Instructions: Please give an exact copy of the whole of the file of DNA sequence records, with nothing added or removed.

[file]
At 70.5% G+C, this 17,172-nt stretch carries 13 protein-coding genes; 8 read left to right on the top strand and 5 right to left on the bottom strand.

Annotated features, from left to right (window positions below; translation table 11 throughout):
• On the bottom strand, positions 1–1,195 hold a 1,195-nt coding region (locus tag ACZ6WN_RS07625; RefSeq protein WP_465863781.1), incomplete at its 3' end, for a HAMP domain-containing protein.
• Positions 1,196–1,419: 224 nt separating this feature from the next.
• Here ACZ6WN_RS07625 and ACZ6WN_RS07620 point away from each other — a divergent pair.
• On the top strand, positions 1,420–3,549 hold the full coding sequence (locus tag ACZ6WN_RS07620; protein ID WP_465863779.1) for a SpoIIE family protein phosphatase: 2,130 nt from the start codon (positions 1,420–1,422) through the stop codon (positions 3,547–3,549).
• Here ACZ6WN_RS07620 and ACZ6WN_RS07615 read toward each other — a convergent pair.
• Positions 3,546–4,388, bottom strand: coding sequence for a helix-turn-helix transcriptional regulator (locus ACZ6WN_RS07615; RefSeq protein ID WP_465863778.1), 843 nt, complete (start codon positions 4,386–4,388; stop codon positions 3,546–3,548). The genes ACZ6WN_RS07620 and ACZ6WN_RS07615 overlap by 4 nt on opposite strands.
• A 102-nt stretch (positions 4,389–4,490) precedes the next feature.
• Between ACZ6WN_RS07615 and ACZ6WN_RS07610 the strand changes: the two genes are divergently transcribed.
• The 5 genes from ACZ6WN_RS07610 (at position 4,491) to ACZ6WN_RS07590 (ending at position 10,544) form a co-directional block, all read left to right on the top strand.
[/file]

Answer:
At 70.5% G+C, this 17,172-nt stretch carries 13 protein-coding genes; 8 read left to right on the top strand and 5 right to left on the bottom strand.

Annotated features, from left to right (window positions below; translation table 11 throughout):
• On the bottom strand, positions 1–1,195 hold a 1,195-nt coding region (locus tag ACZ6WN_RS07625; RefSeq protein WP_465863781.1), incomplete at its 3' end, for a HAMP domain-containing protein.
• Positions 1,196–1,419: 224 nt separating this feature from the next.
• Here ACZ6WN_RS07625 and ACZ6WN_RS07620 point away from each other — a divergent pair.
• On the top strand, positions 1,420–3,549 hold the full coding sequence (locus tag ACZ6WN_RS07620; protein ID WP_465863779.1) for a SpoIIE family protein phosphatase: 2,130 nt from the start codon (positions 1,420–1,422) through the stop codon (positions 3,547–3,549).
• Here ACZ6WN_RS07620 and ACZ6WN_RS07615 read toward each other — a convergent pair.
• Positions 3,546–4,388, bottom strand: coding sequence for a helix-turn-helix transcriptional regulator (locus ACZ6WN_RS07615; RefSeq protein ID WP_465863778.1), 843 nt, complete (start codon positions 4,386–4,388; stop codon positions 3,546–3,548). The genes ACZ6WN_RS07620 and ACZ6WN_RS07615 overlap by 4 nt on opposite strands.
• A 102-nt stretch (positions 4,389–4,490) precedes the next feature.
• Between ACZ6WN_RS07615 and ACZ6WN_RS07610 the strand changes: the two genes are divergently transcribed.
• The 5 genes from ACZ6WN_RS07610 (at position 4,491) to ACZ6WN_RS07590 (ending at position 10,544) form a co-directional block, all read left to right on the top strand.